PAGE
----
Something I've wondered for a while: does Fran Drescher's show The Nanny air overseas ? And if so, do the tv stations leave in the opening line about "where was she to go, she was out on her fanny" ?

Aussie here

They left the lyrics in - but we snickered like school children every time we heard it.

Another food question - is there really sugar in American Bread?

Also for raisins/currants, we call them sultanas here.


kareng57

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Re: Trans-Atlantic Knowledge Exchange
« Reply #123 on: November 18, 2010, 11:30:14 PM »
British bread is less sweet than American bread and has a firmer texture than can actually withstand being spread with butter and other things.

If you want real, filling bread, you generally have to look for the stuff that is baked fresh daily in the bakery section at the supermarket.  It will be marked "old-fashioned," "Renaissance," or "farmstyle."  It generally has less fillers, dough conditioners, and other gunk than Wonder Bread or other balloon breads.  It may not have any corn syrup either.  Because corn is heavily subsidized in the U.S., corn syrup is in EVERYTHING.  Even soup.

Mincemeat was originally the way to use the last, scraggiest bits of the beef carcass.  In Alaska, people still make it with the last of the annual moose.  Most store brands are meatless in the U.S.

A dried currant is a very small raisin.  Fresh currants (red, black, or white) are berries.

I get the impression that British garden = American yard.  Is this correct?


Your last sentence - that is indeed correct.  Garden generally = backyard in North America.

camlan

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Re: Trans-Atlantic Knowledge Exchange
« Reply #124 on: November 18, 2010, 11:34:05 PM »
This quote is from another thread, but there is something I have been wondering about.
Apparantly in the US a woman gets,(used to get) her husbands first name as well. Is there any other country that also does it. Personally I find it an awfull custom, and I think a lot of USians think so as well. To take the last name makes sense and is practical (though for practical reasons it shouldn't matter whose last name it is), but I do not see why the first name is also there.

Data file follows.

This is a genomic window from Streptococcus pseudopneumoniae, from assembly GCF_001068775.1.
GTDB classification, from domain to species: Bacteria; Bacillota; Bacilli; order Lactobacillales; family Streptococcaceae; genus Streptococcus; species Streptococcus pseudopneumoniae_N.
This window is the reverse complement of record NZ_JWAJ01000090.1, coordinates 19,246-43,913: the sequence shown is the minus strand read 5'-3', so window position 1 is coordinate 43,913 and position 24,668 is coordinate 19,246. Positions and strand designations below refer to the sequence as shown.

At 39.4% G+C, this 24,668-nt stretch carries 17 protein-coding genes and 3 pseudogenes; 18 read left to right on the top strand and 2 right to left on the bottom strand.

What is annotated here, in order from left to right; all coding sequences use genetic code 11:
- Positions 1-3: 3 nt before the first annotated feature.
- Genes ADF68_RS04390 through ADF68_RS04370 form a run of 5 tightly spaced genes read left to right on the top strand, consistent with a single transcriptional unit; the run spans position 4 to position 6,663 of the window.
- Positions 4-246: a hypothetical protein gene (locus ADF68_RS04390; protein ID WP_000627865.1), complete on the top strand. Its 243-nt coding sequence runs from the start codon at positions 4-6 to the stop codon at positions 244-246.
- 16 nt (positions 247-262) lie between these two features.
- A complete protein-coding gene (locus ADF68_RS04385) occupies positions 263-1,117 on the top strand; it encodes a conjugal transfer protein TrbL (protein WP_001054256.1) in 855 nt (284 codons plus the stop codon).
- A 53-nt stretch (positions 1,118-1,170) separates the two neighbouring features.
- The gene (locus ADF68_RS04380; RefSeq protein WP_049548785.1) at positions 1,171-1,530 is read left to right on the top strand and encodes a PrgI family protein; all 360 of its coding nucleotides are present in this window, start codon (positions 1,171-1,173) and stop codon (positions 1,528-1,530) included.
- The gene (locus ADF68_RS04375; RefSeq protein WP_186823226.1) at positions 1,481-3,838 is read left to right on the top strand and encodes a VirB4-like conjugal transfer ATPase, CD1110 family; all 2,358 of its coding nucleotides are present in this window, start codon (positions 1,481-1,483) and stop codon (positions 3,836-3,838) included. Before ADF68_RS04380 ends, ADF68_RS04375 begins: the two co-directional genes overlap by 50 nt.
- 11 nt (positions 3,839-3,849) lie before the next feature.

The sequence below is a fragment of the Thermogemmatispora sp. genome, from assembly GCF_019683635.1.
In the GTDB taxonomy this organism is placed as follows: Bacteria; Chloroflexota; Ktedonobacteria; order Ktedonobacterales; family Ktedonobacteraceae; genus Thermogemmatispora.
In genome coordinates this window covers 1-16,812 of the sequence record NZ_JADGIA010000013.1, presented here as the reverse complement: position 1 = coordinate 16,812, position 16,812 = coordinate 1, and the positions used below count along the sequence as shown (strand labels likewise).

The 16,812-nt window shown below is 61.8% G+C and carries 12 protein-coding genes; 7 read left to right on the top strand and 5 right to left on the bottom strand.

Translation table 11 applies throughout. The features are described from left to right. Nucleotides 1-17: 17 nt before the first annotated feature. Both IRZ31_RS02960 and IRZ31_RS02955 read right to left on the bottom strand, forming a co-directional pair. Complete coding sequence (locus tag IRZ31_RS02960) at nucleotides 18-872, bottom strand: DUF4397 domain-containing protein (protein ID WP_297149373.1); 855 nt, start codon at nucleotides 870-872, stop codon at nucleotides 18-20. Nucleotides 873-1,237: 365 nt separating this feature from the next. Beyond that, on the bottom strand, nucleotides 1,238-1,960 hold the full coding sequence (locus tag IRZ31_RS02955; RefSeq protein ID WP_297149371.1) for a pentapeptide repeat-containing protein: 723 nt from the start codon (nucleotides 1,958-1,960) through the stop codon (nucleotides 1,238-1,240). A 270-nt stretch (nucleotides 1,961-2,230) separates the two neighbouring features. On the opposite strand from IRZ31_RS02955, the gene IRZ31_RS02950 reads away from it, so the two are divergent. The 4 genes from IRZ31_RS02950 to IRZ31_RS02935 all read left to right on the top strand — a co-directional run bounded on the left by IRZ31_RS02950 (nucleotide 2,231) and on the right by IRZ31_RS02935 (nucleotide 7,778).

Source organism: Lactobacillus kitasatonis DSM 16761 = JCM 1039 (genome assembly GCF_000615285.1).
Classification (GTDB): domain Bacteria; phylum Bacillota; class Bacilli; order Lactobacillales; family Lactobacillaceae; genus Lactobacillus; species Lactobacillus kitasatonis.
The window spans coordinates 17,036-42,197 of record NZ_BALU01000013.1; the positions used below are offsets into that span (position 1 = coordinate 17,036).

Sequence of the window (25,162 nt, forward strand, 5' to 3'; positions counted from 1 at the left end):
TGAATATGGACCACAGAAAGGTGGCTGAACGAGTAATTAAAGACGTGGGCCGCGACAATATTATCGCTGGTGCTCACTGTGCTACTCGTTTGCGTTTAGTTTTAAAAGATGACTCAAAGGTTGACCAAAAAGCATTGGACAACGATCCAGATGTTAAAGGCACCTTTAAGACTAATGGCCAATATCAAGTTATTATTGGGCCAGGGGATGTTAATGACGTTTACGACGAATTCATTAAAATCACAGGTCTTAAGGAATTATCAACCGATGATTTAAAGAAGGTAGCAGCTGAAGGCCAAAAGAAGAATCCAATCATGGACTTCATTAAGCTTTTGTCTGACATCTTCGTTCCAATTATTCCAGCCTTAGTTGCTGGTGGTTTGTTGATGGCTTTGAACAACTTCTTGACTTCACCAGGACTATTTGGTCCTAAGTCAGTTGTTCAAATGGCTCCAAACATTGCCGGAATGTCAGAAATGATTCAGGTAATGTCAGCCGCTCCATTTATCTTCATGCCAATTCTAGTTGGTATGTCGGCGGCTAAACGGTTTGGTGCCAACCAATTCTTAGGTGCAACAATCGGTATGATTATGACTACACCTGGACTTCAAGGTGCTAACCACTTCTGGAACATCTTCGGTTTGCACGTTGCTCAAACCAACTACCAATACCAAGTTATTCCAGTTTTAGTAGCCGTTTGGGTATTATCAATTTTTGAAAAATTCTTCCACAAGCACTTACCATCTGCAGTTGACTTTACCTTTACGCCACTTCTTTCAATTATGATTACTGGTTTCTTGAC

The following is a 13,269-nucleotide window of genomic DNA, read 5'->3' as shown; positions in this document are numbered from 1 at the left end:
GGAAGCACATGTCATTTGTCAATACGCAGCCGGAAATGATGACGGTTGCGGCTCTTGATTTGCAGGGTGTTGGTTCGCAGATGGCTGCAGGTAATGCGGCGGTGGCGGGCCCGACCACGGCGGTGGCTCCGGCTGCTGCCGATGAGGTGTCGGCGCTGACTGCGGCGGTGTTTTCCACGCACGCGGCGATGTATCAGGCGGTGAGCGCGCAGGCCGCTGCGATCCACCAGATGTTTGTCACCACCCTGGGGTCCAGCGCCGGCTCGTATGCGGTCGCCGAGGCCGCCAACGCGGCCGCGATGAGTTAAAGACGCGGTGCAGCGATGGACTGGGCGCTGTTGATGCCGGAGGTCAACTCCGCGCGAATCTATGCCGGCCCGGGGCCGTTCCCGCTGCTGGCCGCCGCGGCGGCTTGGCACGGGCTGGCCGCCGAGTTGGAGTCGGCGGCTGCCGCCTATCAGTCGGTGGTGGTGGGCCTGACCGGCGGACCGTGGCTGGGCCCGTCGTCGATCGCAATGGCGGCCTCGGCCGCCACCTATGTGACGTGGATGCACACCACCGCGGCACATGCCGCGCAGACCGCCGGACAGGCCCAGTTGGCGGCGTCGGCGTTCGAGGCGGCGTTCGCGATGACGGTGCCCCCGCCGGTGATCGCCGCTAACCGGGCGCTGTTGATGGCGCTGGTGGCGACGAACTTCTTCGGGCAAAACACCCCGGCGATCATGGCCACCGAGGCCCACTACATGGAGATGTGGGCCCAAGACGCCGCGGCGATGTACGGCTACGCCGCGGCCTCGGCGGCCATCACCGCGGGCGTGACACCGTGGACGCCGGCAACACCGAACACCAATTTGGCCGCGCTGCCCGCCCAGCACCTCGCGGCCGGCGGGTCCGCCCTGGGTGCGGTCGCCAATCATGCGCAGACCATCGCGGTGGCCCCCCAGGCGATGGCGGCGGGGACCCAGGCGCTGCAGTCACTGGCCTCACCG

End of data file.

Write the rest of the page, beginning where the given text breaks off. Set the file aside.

To be clear, over here it is Mr. and Mrs Hislastname
Quote
the correct formal address is "Mr. and Mrs. Hisfirst Lastname."

At least through the 1960s, "Mrs. John Smith" was the name on a married woman's visiting cards, and how she'd sign a letter to someone she wasn't close to. It was how you would address a letter to her, as well. Speaking to her, or about her, you'd say, "Mrs. Smith" if you weren't close to her, and "Mary" if you were on a first name basis with each other. What wasn't acceptable was "Mrs. Mary Smith," unless Mary Smith had a job and needed to use this form in business correspondence--the title "Mrs." and a female first name were simply not to be used together. A widow would continue to use "Mrs. John Smith" until she died or remarried. A divorced woman was supposed to use her maiden name plus her married last name. So Mary Jones who married John Smith but then got divorced would use "Mrs. Jones Smith." If she didn't want to use her ex-husband's last name, she could use her maiden name with her mother's maiden name: "Mrs. Brown Jones." (I have no idea where this custom originated, but it is clearly spelled out in Emily Post's Etiquette from 1950.)

So when my mother wrote her weekly letter to her sister, the address on the envelope would read "Mrs. Edward Elton," and the return address would have Mrs. Norman Talbot, but inside, on the letter itself, it would read, "Dear Susie," and be signed "Love, Sally." But Mom would never, ever have addressed the envelope to Susie Elton, or Mrs. Susie Elton.